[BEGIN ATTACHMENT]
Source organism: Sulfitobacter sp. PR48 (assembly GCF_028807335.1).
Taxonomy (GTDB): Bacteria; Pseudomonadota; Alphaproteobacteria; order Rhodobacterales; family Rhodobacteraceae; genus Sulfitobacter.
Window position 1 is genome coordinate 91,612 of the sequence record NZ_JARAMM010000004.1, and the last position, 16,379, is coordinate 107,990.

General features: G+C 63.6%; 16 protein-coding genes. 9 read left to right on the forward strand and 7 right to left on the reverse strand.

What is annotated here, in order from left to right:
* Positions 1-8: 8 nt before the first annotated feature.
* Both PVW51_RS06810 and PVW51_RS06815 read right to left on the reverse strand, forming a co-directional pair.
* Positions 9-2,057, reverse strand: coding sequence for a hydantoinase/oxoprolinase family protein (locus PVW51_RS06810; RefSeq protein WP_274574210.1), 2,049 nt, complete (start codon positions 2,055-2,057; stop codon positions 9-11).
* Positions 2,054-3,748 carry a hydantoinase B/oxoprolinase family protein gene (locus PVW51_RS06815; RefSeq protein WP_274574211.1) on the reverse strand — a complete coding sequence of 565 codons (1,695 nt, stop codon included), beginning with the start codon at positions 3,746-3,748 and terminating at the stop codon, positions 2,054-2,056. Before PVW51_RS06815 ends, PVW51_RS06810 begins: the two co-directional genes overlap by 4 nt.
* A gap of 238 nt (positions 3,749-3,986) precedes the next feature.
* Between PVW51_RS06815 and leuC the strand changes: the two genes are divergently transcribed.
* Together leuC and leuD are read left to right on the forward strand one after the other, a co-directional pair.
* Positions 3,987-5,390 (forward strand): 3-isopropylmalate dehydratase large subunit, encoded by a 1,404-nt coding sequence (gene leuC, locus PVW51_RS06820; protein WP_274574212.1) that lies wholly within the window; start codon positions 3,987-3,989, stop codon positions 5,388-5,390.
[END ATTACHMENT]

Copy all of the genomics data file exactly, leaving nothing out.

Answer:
Source organism: Sulfitobacter sp. PR48 (assembly GCF_028807335.1).
Taxonomy (GTDB): Bacteria; Pseudomonadota; Alphaproteobacteria; order Rhodobacterales; family Rhodobacteraceae; genus Sulfitobacter.
Window position 1 is genome coordinate 91,612 of the sequence record NZ_JARAMM010000004.1, and the last position, 16,379, is coordinate 107,990.

General features: G+C 63.6%; 16 protein-coding genes. 9 read left to right on the forward strand and 7 right to left on the reverse strand.

What is annotated here, in order from left to right:
* Positions 1-8: 8 nt before the first annotated feature.
* Both PVW51_RS06810 and PVW51_RS06815 read right to left on the reverse strand, forming a co-directional pair.
* Positions 9-2,057, reverse strand: coding sequence for a hydantoinase/oxoprolinase family protein (locus PVW51_RS06810; RefSeq protein WP_274574210.1), 2,049 nt, complete (start codon positions 2,055-2,057; stop codon positions 9-11).
* Positions 2,054-3,748 carry a hydantoinase B/oxoprolinase family protein gene (locus PVW51_RS06815; RefSeq protein WP_274574211.1) on the reverse strand — a complete coding sequence of 565 codons (1,695 nt, stop codon included), beginning with the start codon at positions 3,746-3,748 and terminating at the stop codon, positions 2,054-2,056. Before PVW51_RS06815 ends, PVW51_RS06810 begins: the two co-directional genes overlap by 4 nt.
* A gap of 238 nt (positions 3,749-3,986) precedes the next feature.
* Between PVW51_RS06815 and leuC the strand changes: the two genes are divergently transcribed.
* Together leuC and leuD are read left to right on the forward strand one after the other, a co-directional pair.
* Positions 3,987-5,390 (forward strand): 3-isopropylmalate dehydratase large subunit, encoded by a 1,404-nt coding sequence (gene leuC, locus PVW51_RS06820; protein WP_274574212.1) that lies wholly within the window; start codon positions 3,987-3,989, stop codon positions 5,388-5,390.